The island is off the electrical grid and largely reliant on solar power, meaning the Aotea range is 100 per cent run by renewable energy. But there are plans to take that even further with dreams of a micro grid, and they’re working on designing and building their own solar panels and wind turbines.

That hands-on approach meant Toki’s first goal when partnering with Audi was getting under the hood of the Audi e-tron to understand more about the capabilities of the EV range. He says Audi is an example of positive change happening around the world

“Because we are a company that has a certain vision, it’s cool to see how the world is changing and how big companies like Audi are expressing the shift in consciousness and see that manifesting in their range.”

Dean Sheed, General Manager of Audi New Zealand says there is no doubt that a new era has begun as the industry transitions form ICE – internal combustion engines – to electric mobility, and with New Zealand leading the world in terms of green electricity, we’re the perfect market for EVs.

“There’s a societal change that's happened due to global warming and we have got to be kinder on the plant for our children, and children’s children and ultimately, to do the right thing.”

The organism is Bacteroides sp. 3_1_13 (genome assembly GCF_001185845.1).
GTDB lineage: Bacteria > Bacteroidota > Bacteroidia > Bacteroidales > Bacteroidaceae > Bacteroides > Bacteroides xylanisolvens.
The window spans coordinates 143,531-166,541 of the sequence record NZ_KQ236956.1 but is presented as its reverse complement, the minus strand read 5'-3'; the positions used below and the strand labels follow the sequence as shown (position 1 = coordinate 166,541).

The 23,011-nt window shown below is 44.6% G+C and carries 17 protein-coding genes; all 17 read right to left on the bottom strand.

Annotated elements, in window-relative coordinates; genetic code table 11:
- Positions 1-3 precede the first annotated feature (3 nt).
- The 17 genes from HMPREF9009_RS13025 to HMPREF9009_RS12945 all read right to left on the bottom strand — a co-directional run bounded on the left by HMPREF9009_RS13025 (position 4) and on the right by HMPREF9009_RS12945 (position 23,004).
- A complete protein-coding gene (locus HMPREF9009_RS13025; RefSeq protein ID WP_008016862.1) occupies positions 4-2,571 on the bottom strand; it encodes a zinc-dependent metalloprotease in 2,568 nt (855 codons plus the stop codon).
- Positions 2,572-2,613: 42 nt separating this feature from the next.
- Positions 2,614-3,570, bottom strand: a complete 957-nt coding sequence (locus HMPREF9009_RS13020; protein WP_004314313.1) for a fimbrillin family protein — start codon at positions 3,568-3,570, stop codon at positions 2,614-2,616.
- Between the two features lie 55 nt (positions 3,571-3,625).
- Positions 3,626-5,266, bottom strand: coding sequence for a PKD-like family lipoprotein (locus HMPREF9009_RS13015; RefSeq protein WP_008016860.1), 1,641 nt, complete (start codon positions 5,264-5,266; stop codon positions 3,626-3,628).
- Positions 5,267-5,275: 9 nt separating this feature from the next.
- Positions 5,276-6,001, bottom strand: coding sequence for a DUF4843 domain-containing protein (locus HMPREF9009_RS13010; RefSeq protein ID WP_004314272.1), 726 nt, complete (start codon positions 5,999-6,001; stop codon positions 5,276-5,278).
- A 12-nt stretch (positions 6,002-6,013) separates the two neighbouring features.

Sheed is confident that a nation passionate about motor vehicles will be able to go electric, largely because electric offerings show superior design and performance is possible without compromise. He says the Audi e-tron SUV is the perfect example.

“It goes off and on road. It can tow up to 1.8 tonnes, so small boats can be towed and you can put a pod on the roof for those skiing holidays. Everything you would do in a petrol or diesel SUV, you can do in an Audi e-tron. It looks like an Audi, it drives like one, it just happens to be electric.”

That’s backed up by the stats. The Audi e-tron is powered by two electric motors. The e-tron 55 quattro and e-tron 55 quattro Advanced have a system output of up to 300 kW and 664 Nm of torque. The Audi SUV accelerates from 0 to 100 km/h in 5.7 seconds.

With a range of between 300 and 400km, it more than covers the average 40km per day done by Kiwi drivers, with a top-up charge done each night at home and a growing network of high performance chargers around the country available for long distance.

The Audi’ e-tron’s sustainability credentials include manufacturing, with two of the company’s European plants certified carbon neutral. That’s achieved through initiatives ranging from the use of solar power through to water soluble paints.

Having committed to the Paris Climate Agreement, Audi is committed to a sustainable future.

“That future is only looking bigger and better, says Sheed, both for EVs and the planet. It may take people a while to convert, but they’ll get there.”

“If I can show them a car that delivers in performance and efficiency to a greater degree, they’ll start seeing there’s a new way.”

Audi will introduce 20 fully electric models to market by 2025.